Before we moved to Los Angeles from Tennessee in October 2014, Cobalt and I had to minimize our packing drastically in order to avoid using a moving van (we succeeded, praise God!). Some of the things we gave away or sold were even gifts from our wedding two years prior. I was a little sad but knew this stuff was just stuff and we could eventually rebuy them, if necessary. One of the items I was hesitant to be separated from was my cast iron, which had just become legitimately seasoned. But last Christmas, Cobalt was so kind to replace them by buying me both a skillet and a Dutch oven. My heart was so happy when opening that uber heavy Amazon box! And to this day they are my favorite kitchen item. I love their versatility!
Over the last year, I’ve regularly used the skillet but have had trouble figuring out what to use the Dutch oven for besides whole chickens and soups (a lot of soups I throw in crockpots, though). So the other day I looked up uses for these cast iron pots and found a recipe for Dutch Oven Bread. While skimming the recipe, I realized in a “duh” kind of eureka moment that Dutch ovens essentially mimic stone ovens; therefore, they are the perfect fit for breads that need rising.
So I gave this recipe a go and oh-my-goodness-gracious! I can’t believe I haven’t been making bread like this. Seriously, I’ve been trying to get bread right for YEARS (as in a good crust and overall texture) and this method is essentially fool-proof.
First, I tried the original recipe without veering one bit. It’s a white bread that essentially tastes like sourdough without the sourness. The crust is thick and crunchy, the inside spongy and soft. This version makes an excellent cheesy, egg sandwich or a carb companion to soup.
To change things up a bit, I added my own flair. I find that wheat breads are more flavorful and, quite honestly, sit better in my stomach than white bread. I also love nutty breads. So I made a sunflower, poppyseed wheat bread, recipe below. This version was absolutely perfect. Always disappointed with the density and thin crust of wheat bread, I was pleasantly surprised when this one was baked crispy and soft!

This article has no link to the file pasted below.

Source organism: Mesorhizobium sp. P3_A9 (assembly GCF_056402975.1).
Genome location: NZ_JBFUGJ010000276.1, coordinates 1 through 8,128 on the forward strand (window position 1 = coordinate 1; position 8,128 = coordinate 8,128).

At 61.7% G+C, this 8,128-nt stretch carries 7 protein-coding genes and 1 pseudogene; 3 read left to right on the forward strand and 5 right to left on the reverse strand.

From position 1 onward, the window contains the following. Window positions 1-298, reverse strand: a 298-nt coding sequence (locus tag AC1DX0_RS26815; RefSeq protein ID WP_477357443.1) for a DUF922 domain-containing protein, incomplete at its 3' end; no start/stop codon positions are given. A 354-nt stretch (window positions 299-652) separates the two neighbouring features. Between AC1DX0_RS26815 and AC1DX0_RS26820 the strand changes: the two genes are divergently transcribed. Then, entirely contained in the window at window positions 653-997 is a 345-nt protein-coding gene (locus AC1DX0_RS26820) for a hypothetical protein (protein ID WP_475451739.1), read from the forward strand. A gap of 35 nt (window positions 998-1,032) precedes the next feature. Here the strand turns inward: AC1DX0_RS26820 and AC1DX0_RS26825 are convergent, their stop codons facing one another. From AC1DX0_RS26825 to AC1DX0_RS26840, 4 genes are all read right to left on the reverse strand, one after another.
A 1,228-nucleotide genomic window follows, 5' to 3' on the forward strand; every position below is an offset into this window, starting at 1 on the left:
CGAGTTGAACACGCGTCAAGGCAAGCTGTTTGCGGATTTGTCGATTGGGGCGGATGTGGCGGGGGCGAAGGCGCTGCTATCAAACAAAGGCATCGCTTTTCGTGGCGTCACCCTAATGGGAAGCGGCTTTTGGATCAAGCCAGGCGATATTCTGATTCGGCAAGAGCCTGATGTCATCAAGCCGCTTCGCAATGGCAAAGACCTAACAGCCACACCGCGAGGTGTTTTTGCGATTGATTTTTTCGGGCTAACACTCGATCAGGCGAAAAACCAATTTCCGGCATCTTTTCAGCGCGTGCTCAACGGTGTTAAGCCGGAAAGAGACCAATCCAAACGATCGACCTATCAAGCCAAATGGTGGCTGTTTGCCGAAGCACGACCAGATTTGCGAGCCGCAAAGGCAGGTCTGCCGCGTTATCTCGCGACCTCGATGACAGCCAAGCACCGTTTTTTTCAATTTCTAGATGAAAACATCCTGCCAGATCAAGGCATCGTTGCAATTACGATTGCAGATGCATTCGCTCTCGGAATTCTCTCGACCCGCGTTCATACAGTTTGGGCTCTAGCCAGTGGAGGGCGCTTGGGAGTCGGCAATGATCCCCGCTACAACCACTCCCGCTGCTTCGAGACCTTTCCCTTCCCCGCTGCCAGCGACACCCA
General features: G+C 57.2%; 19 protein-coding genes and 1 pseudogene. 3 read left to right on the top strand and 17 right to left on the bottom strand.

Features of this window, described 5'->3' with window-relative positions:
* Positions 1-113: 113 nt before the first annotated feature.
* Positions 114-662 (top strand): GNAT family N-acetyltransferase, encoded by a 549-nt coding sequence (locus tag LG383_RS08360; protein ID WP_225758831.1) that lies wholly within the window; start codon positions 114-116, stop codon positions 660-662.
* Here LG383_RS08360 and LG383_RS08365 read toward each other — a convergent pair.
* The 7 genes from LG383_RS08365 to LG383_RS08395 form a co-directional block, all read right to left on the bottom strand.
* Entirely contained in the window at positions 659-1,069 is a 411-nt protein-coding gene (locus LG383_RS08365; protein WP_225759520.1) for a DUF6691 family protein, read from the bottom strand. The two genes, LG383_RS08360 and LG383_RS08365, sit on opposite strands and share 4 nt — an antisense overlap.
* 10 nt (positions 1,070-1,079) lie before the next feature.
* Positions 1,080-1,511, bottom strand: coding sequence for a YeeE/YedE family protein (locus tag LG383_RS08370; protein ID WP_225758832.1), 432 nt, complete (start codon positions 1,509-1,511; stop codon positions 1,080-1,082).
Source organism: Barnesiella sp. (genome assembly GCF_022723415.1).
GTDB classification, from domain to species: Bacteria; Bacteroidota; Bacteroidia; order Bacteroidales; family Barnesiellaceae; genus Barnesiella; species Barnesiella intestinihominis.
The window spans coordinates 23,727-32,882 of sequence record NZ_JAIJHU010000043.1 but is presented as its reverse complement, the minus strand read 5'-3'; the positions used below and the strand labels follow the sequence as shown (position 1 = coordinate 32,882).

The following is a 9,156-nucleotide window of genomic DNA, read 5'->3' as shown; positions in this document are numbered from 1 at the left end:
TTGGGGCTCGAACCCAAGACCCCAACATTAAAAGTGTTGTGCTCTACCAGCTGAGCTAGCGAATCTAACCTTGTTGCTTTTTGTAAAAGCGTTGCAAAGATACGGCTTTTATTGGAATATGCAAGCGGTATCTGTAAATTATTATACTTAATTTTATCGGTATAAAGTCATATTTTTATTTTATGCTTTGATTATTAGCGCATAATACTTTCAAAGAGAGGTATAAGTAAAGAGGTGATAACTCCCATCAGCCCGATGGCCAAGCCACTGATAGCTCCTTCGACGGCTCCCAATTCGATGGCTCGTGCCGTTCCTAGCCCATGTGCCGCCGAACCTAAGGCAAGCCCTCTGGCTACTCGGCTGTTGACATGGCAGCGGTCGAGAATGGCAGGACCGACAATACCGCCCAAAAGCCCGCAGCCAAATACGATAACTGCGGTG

P.S. #1 I thought 1 TBS salt was too much but it’s perfect; so don’t be scared by this much salt. #2 I used cornflour + flour to dust my Dutch oven so the bread wasn’t so chalky after baking.
Here’s the recipe for you!
- 4 cups flour (2 cups all purpose; and 2 cups whole wheat)
- 2 TBS flaxseed
- a palmful of poppyseeds
- a palmful of sunflower seeds
- 1 TBS salt
- 2 packet (2 tsp) yeast
- 1 TBS sugar
- 2 cups warm water
- 2 TBS olive oil
- Whisk together 3 cups of flour with flaxseed, poppyseeds, sunflower seeds and salt.
- Make a well in the center of the bowl and pour in the warm water. Sprinkle yeast over water as well as sugar and oil.
- With a fork, combine everything together slowly, starting from the middle and working outwards. (Ideally, you could use a stand mixer at this point if you have one.)
- Gradually add the rest of the flour, 1/4 cup at a time. What you're looking for is a ball-like dough that's still a little sticky.
- Pour out your dough onto a floured surface and sprinkle flour over the top. Fold the edges of the dough inside itself until the dough isn't so sticky anymore (so it's a rough knead for 3-4 minutes). Then turn the ball upside-down. Place the ball, seamside down, in a bowl that has been greased lightly with olive oil; grease the top of the dough, too, by flipping the dough a couple times.
- Let the dough rest in a warm place (between 70-80 degrees) for a minimum of 45 minutes up to overnight. (The longer it rises, the more hole-y the bread will turn out.)
- 30 minutes before baking your bread, preheat the oven to 400F and place your Dutch oven inside to preheat.
- CAREFULLY take out your Dutch oven (it will be supahhh hot!) and dust the bottom with flour. Gently plop your risen dough inside (you don't want it to deflate too much) and sprinkle the top of the dough with flour, too (alternatively you could use cornmeal). Score the top of the dough with a knife or razor blade.
- Bake for 30 minutes with lid on and then take off the lid and allow bread to brown for another 10-15 minutes.
- Using heavy duty oven mitts, remove Dutch oven from your oven and tip the bread onto a cooling rack. Let bread cool at least 15 minutes before slicing.